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Re: RAID 0+1



On Tue, 21 Mar 2006, Gordon Messmer wrote:

Jeff Vian wrote:
Why not raid 5?  The available space is n-1 for the number of drives
used.

Read and write performance are both significantly better under RAID 10. The only reason to use RAID 5 over RAID 10 is cost. If you can't afford (or justify) RAID 10, then RAID 5 is a lower-cost, lower-performance option.

A single disk problem takes out the entire mirror
copy (3 disks) because of striping.

If you strip sets of RAID 1 devices, then you'll only have to rebuild the disk that fails, when it's replaced.

A data error on one copy and any
other error (even in a different location) on the second copy will take
everything out (again because of the striping effect of raid 0).

Simultaneous errors on multiple drives will take out pretty much any RAID setup.

RAID10 has a statistical resistance to multiple simultaneous failures.

With six drives, RAID10 can withstand 1 failed drive guaranteed, 2 failed drives with an 80% probability and 3 simultaneously failed drives with a probability of 40%. Even with only 4 drives in a RAID10 array, you still get a 67% chance of surviving a two drive failure situation. RAID10 is noticably more robust than RAID5 - which can never withstand more than one simultaneous drive failure.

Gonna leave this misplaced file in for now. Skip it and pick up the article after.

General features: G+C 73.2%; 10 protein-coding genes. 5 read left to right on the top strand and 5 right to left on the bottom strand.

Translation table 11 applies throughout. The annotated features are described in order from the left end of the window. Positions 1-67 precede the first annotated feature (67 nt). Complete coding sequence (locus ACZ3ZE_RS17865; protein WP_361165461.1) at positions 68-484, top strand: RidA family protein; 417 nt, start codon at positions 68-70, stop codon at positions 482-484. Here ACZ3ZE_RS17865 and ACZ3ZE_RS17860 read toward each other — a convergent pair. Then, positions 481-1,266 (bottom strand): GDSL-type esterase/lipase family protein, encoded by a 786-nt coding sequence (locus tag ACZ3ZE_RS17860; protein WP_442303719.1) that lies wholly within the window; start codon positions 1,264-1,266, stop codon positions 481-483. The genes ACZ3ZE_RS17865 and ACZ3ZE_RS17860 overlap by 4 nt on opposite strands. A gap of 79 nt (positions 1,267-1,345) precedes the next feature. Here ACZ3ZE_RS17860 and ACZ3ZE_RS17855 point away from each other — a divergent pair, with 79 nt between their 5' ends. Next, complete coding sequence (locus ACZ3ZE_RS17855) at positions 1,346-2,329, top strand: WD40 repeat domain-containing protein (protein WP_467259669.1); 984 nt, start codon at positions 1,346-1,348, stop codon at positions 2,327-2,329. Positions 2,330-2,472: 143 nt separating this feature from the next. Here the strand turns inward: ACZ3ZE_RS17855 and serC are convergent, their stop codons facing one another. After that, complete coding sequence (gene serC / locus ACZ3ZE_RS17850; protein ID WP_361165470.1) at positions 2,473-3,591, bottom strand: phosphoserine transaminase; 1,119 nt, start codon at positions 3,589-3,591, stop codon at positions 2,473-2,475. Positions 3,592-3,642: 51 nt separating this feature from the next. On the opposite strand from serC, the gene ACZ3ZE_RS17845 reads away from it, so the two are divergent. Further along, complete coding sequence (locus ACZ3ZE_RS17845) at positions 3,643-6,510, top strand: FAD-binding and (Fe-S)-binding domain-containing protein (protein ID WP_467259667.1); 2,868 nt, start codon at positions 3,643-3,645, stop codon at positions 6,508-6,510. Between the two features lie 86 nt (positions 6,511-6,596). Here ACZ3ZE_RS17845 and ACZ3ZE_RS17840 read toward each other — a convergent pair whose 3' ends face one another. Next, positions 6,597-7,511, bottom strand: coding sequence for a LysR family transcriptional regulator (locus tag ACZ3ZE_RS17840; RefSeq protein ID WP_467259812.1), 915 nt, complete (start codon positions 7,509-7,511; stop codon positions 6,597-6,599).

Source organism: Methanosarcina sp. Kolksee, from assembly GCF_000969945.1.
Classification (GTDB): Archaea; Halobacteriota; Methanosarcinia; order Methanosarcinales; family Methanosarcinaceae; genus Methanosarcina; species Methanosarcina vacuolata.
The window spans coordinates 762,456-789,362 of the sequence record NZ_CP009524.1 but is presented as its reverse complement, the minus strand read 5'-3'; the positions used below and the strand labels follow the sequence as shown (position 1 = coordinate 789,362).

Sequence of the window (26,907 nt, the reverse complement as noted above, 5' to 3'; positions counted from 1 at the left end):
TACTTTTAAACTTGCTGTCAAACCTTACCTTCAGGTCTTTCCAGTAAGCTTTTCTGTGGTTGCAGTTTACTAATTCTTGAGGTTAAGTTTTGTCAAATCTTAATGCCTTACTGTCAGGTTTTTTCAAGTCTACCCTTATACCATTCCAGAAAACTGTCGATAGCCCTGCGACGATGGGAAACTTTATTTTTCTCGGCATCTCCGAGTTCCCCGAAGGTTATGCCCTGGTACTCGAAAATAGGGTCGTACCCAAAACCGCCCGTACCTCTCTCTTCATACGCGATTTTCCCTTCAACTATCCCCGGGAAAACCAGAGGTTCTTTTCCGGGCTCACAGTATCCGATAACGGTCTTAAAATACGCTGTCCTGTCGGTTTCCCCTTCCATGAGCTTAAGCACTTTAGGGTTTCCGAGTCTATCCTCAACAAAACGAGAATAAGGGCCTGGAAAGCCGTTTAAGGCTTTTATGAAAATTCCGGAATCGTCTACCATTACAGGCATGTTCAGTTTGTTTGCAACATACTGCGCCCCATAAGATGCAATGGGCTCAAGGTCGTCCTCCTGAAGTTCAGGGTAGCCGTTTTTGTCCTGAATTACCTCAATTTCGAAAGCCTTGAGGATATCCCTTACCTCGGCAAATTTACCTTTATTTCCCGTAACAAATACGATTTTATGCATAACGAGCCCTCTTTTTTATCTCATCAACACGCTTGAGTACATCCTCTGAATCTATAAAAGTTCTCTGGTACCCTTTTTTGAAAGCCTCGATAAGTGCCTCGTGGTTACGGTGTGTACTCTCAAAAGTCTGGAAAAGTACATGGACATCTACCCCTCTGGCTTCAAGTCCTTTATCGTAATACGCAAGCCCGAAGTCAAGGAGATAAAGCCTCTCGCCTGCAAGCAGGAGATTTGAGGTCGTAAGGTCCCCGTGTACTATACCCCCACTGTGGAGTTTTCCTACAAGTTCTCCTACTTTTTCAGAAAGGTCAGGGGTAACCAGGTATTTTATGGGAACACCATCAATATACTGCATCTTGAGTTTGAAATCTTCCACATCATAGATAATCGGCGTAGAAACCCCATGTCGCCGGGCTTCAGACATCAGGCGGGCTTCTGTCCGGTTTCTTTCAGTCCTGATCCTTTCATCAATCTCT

The same 6 drives in raid 5 would give you 5*73 or 365gb of space and a
single drive failure would not in any way harm your data. The redundant
drive feature would keep everything working while the one drive is
replaced.

But a data error on one drive, and any other error on another drive will prevent you from rebuilding the array, possibly destroying the entire thing. Alarmist, isn't it?

RAID is not a replacement for backups.

Very true. On and offsite.

--
Benjamin Franz

If you can't handle reality, it *will* handle you.


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